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Monday, March 3, 2014

New Job Creation: What Can We Expect?

RI-EDG64-182  Sign twirler Ray.
RI-EDG64-182 Sign twirler Ray. (Photo credit: e_pics)
Statue of Liberty?
Statue of Liberty? (Photo credit: Theophilus Photography)

Recently Seen on Facebook:
I'm curious how many jobs "created" in the last six years involve sign-waving or standing roadside in an embarrassing costume.

      As you have undoubtly have, I have also seen the sign twirlers, placard holders, and costumed chararacters advertising tax preparation services, new housing developments, or what have you.   Human advertising devices have been around for centuries.   Strangely in our age of ever-increasing technology there seems to be more use of old fashioned advertising techniques.

       In the decades before the 90's I don't recall seeing that much of this type of advertising.  I'm sure it was out there.  I probably wasn't paying that much attention or just didn't notice, but I don't think that there was as much sign carrying for the purpose of advertising as there is now.

       When I was a kid back in the 50's and 60's I associated sandwich-board advertising (a person carrying two large advertising placards front and back) with the depression.  I only saw it in old movies and cartoons.  I can't recall ever seeing a person in my real life walking the streets wearing a sandwich-board.

       After I moved to Los Angeles in 1991 I began seeing the human street advertising on an increasing basis as each year went by.  Maybe it's the nature of advertising in car crazy L.A.   It's one way of catching the attention of all the people who are on the streets.  Sign twirling and crazy costumes usually gets a second look if not a prolonged stare from those drawn by the spectacle.

       Maybe I'm just being more observant in the past few years, but lately I think I've seen more purveyors of street advertising than ever before.  Often I can look out my back bedroom window and see them across the street.  They're almost always on the corners of the major intersection nearest where I live.  They seem to be just about everywhere I go.

        Perhaps the increase in unemployment has flooded the market with more bodies willing to be human advertising devices.   I'm not sure how many new sign twirler employment agencies have opened in recent years, but I'm sure those businesses have been experiencing a boom as they take the desperately unemployed off the streets to put them back on the streets.

       I say desperately because to me one would have to be somewhat desperate to take a job of that nature.  There are so many downsides I can see to that job.  For one thing there's the bathroom issue.  That might mean an increase in business in adult diapers.  I hope not.

       It's good to see the job market opening up and Americans going back to work.  You can't outsource sign-twirling or street side waving dressed as an outlandish character.   All of the Statue of Liberty and Uncle Sam imitators advertising tax preparation services almost makes my heart swell up with patriotic pride.  Well, maybe not quite, but it's exciting to see Americans going back to work .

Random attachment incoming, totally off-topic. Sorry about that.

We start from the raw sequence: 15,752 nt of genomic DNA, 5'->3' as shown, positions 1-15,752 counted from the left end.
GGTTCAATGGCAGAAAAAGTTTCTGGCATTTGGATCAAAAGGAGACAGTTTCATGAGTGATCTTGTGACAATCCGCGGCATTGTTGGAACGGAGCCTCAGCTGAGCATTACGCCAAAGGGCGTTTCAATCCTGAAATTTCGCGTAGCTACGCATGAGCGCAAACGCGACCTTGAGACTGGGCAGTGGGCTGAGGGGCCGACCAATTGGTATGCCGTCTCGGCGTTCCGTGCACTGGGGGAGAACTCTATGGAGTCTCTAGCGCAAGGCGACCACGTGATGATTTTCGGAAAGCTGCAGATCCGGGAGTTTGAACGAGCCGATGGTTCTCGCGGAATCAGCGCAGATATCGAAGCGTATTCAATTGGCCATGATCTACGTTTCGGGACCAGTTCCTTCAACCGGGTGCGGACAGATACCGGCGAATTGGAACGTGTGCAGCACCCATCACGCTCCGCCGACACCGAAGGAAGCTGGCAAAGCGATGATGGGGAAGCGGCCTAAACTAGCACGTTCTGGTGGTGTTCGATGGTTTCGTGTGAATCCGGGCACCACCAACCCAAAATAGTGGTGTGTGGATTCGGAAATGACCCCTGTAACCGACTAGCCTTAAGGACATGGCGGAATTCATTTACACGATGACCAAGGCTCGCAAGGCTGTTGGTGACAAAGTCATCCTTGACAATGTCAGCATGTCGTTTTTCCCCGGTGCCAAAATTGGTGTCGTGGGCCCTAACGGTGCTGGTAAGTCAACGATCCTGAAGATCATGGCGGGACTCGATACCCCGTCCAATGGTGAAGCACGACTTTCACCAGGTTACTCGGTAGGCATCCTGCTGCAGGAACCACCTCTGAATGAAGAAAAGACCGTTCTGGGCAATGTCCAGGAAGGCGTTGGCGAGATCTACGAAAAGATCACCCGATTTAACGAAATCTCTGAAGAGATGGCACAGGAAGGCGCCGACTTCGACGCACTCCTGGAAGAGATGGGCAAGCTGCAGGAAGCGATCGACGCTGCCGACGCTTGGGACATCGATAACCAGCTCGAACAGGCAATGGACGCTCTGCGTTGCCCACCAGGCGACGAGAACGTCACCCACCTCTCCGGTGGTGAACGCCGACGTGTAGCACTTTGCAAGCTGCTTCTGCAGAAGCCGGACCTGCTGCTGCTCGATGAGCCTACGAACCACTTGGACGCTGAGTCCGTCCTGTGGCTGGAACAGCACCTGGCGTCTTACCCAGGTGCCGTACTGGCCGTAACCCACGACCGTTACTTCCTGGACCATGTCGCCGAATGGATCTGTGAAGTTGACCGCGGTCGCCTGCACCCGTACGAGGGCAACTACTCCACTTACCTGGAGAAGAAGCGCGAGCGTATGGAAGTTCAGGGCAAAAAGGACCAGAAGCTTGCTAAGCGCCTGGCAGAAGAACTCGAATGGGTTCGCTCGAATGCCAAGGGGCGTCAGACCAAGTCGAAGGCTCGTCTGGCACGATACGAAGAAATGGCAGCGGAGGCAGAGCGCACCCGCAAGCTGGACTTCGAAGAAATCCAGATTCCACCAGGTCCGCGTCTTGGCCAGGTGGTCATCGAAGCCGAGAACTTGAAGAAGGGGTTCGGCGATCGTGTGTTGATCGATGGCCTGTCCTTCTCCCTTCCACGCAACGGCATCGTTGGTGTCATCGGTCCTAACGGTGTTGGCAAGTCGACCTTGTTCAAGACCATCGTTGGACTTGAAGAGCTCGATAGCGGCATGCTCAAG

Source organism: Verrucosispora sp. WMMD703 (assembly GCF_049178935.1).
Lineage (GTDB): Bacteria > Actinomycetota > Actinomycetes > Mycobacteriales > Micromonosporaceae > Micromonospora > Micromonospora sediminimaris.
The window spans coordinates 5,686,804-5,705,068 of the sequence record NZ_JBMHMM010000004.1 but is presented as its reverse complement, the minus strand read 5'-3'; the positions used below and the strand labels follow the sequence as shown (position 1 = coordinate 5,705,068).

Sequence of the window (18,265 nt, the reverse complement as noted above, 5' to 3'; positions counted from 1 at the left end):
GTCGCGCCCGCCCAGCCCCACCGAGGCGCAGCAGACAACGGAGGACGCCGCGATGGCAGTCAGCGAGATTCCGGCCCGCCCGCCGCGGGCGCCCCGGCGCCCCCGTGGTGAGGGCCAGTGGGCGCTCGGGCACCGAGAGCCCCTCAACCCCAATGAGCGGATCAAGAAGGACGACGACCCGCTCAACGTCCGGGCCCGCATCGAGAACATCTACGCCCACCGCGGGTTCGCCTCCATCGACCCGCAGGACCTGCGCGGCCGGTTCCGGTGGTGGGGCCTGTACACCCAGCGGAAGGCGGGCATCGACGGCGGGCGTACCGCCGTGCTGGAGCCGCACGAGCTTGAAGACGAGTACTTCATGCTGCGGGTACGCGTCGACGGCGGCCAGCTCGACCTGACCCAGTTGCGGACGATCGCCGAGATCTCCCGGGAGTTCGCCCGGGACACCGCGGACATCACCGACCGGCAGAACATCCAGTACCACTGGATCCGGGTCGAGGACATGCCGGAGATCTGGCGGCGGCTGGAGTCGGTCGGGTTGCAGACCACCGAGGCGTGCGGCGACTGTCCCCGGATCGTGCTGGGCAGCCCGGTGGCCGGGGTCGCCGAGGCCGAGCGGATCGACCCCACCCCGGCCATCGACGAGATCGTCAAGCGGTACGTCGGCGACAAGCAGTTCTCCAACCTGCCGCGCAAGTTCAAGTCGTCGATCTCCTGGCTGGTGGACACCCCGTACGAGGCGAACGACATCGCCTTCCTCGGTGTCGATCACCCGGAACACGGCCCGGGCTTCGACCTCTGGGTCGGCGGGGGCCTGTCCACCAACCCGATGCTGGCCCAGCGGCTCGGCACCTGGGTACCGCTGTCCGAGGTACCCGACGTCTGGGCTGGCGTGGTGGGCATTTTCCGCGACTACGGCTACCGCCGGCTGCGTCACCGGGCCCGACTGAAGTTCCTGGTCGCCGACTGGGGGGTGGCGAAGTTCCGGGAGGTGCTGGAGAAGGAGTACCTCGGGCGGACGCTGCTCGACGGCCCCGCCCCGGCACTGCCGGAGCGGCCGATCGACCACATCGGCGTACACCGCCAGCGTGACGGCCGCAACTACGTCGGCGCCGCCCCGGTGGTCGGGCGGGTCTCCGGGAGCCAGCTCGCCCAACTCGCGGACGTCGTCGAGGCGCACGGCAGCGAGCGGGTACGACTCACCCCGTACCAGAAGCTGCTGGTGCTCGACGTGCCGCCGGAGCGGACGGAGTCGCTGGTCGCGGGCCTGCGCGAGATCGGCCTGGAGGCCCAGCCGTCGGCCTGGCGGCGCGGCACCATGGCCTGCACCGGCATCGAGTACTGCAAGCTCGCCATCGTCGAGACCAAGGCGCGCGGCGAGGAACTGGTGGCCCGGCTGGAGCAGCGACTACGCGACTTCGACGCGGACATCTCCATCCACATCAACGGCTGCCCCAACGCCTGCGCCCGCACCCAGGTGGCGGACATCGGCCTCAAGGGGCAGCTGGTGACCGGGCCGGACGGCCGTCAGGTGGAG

Just another observation for whatever it's worth:   Most of the sign wielding folks I've seen on the street corners of late are advertising clearance sales for stores going out of business.  Make of that what you will.

        Do you see wavers and sign-twirlers in the area where you live?    Have you ever done a job like this or known someone else who has?     Would you do a job like this for minimum wage?

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  1. Great post Lee, I have seen many people here and in Spain about getting work that way. One of your pics mentioned Providence, I recall going there some years back.
    Great to be back. sent you and e/mail.

  2. We have a lot in our area. No way I'd want to be out there dressed as the Statue of Liberty though.

  3. I saw some sandwich board people in Boston in the 80s when I was in college. But the modern sign waving in costume thing was more prevalent on the west coast. I don't see it much here, except in summer b/c this is a tourist area. Some of the people I saw in Washington would be rocking out on their iPods which was always entertaining to watch.

  4. Hey Lee! We have a few of those sign wavers here in Chilliwack. I always feel bad for them that they have to do a job like that, out in the weather. Maybe they like it though. It definitely looks low stress. No taking your work home with you with that job!

  5. I wonder if it isn't a product of warmer areas. Don't remember seeing much of it here. Or maybe I am not being very observant.